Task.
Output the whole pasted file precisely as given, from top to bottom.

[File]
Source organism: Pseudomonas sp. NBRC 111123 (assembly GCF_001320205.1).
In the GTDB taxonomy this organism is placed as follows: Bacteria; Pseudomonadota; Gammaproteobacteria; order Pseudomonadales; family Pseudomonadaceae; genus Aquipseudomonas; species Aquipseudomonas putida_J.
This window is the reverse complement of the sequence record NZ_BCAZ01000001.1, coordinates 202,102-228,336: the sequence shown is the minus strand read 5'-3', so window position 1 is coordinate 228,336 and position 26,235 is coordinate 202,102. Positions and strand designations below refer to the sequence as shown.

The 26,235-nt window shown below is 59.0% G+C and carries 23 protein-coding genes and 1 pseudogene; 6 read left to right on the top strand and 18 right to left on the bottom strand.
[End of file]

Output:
Source organism: Pseudomonas sp. NBRC 111123 (assembly GCF_001320205.1).
In the GTDB taxonomy this organism is placed as follows: Bacteria; Pseudomonadota; Gammaproteobacteria; order Pseudomonadales; family Pseudomonadaceae; genus Aquipseudomonas; species Aquipseudomonas putida_J.
This window is the reverse complement of the sequence record NZ_BCAZ01000001.1, coordinates 202,102-228,336: the sequence shown is the minus strand read 5'-3', so window position 1 is coordinate 228,336 and position 26,235 is coordinate 202,102. Positions and strand designations below refer to the sequence as shown.

The 26,235-nt window shown below is 59.0% G+C and carries 23 protein-coding genes and 1 pseudogene; 6 read left to right on the top strand and 18 right to left on the bottom strand.